Charlotte’s Blog

For expert tips and advice about caregiving.
Supporting you with information you need.

Three Common Mistakes We Make with Long Term Care

Lauren Weldon is a partner in Margolis Weldon, a law firm specializing in estate planning and elder law.  We have invited Lauren to post on what we all need to know about Long Term Care.  She offers this:

Even the best of us can be overwhelmed when someone we love is in the middle of a stint in rehab due to a fall or coming out of the hospital for the third time in a short period of time. We often don’t think about the financial, legal or even practical considerations that are part of what can become a long term care crisis.  Here are three things you need to avoid; you could call them the three “NOTS” that can tie you in KNOTS:

  1. Not knowing who will pay for it: One of the most common misconceptions regarding long term care is that Medicare or private health insurance will pay for it. To be fair, this is true to a certain extent, in some circumstances. Medicare pays for up to 100 days of rehab in a skilled care facility, provided the Medicare recipient meets certain qualifications. Any days after the 100th day are not paid for by Medicare, nor are they paid for by a supplemental policy. For long term residents of nursing homes, their bills are being paid by Medicaid or privately (i.e., self-funded through assets, income or a long term care insurance policy). You and your loved one need to get schooled on Medicaid.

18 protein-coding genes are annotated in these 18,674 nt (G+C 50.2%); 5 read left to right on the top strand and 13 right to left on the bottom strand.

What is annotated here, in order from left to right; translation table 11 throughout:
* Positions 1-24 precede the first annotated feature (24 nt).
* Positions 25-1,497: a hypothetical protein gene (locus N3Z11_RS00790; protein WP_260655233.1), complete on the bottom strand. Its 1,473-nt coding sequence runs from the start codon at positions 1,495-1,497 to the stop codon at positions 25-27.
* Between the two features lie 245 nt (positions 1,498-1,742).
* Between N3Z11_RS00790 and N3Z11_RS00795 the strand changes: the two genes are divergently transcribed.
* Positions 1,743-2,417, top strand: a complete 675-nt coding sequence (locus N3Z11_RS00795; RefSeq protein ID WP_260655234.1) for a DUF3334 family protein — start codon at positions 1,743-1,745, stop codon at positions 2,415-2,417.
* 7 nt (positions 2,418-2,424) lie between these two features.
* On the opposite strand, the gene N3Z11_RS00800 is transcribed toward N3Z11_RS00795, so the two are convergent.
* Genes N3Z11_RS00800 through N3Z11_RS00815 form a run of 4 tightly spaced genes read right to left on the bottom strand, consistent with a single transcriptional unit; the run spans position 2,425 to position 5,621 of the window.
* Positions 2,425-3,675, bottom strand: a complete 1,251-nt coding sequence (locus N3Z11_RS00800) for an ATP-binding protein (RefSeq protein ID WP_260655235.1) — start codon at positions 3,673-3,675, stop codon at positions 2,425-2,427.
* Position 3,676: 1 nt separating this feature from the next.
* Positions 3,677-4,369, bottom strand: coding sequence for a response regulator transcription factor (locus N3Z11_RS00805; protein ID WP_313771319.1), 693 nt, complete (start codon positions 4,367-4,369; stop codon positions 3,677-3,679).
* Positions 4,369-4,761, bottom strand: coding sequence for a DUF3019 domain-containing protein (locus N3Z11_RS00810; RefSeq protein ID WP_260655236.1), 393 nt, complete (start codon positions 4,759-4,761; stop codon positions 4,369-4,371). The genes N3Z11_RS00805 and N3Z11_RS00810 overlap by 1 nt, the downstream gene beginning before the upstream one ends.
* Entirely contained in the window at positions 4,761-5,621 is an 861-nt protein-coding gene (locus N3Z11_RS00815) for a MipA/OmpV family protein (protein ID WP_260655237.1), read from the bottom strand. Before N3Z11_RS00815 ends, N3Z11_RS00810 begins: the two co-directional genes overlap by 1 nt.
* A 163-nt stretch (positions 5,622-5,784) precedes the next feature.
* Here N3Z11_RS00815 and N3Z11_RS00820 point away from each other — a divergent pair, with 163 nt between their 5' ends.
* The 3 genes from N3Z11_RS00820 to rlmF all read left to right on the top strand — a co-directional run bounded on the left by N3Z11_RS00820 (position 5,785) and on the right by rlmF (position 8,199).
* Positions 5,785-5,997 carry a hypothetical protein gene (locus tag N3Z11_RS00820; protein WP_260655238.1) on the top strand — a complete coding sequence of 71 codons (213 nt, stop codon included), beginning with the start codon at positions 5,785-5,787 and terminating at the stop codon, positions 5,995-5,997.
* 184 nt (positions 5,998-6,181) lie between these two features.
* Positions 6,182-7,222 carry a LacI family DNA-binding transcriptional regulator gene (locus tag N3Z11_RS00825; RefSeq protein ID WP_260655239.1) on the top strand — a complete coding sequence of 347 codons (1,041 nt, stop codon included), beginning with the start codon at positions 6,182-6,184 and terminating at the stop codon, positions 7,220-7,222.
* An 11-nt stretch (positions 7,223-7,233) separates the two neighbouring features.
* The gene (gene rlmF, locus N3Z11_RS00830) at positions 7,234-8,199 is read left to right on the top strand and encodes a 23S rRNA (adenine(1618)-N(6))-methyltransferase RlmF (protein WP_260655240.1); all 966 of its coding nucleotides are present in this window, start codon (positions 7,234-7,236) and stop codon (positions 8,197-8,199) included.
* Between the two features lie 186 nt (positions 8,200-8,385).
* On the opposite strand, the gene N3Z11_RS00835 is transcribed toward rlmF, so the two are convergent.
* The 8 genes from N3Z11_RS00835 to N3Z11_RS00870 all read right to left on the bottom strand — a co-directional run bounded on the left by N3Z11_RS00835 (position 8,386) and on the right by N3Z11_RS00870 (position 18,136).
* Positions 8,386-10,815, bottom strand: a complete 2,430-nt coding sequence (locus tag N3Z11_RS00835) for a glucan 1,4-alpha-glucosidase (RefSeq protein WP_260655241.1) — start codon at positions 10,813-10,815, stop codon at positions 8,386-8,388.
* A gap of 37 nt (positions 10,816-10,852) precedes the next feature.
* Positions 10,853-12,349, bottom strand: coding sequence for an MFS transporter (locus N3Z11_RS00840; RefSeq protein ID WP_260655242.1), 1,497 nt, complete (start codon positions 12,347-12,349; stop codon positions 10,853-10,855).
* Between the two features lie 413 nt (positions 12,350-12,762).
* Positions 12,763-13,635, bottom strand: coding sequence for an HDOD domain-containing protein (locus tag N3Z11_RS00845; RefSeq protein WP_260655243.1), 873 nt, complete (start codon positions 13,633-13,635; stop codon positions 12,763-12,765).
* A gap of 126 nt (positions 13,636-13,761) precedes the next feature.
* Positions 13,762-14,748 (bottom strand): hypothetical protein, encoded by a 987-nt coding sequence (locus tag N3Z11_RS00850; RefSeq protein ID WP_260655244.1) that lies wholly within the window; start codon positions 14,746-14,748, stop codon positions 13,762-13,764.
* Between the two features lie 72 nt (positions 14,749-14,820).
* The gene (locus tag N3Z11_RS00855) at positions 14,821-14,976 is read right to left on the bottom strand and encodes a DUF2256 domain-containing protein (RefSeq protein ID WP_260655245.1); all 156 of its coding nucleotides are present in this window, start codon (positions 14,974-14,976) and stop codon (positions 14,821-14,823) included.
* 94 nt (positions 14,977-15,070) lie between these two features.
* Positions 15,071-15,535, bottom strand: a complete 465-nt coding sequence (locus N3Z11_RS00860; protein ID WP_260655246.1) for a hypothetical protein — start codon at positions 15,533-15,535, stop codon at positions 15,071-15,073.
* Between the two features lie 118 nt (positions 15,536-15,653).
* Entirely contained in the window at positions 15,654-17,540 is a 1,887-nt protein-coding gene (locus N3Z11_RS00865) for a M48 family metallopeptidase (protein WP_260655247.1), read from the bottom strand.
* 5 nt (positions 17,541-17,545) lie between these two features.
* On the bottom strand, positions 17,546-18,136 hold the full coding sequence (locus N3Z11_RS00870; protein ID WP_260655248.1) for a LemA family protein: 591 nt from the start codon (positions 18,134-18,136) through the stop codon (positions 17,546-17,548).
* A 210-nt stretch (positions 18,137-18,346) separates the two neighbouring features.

2. Not having a plan: Charlotte Bishop talks about “The Trifecta:” being old, sick and broke. Nobody wants to be any one of these things, let alone all three. The reality is, if we are lucky, we will get old. Yet, many of us will outlive our money – in part due to expenses related to chronic illness. Despite knowing these things, many people don’t plan adequately. They don’t inquire about or even consider long term care insurance until they are too old or sick to qualify. They don’t have an estate plan or the legal documents necessary to protect themselves, their loved ones and their assets from crisis.
  3. Not consulting with an advocate: Unless you work in healthcare or senior care, chances are you have no idea how to go about finding the best rehab facility in your area. You don’t know how to negotiate the private pay period at a nursing home.  You have no idea what to look for in a caregiving or caregiving company, and you have never heard of spousal impoverishment. In addition to an elder law attorney who can advise and guide you, geriatric care managers, patient advocates and private social workers can all represent your interests and provide unbiased feedback regarding your long term care choices.

There is a fourth NOT; do NOT put off planning.  The best time to start planning is right now; don’t wait until a crisis occurs. In addition to giving you peace of mind, thinking through these issues and coming up with a plan now will save you significant time and money.

Charlotte Bishop is an Aging Life Care Advisor, Geriatric Care Manager and founder of Creative Care Management, certified professionals who are geriatric advocates, resources, counselors and friends to older adults and their families in metropolitan Chicago.  She also is the co-author of How Do I Know You? A Caregiver’s Lifesaver for Dealing with Dementia.


Leave a reply

Your email address will not be published. Required fields are marked *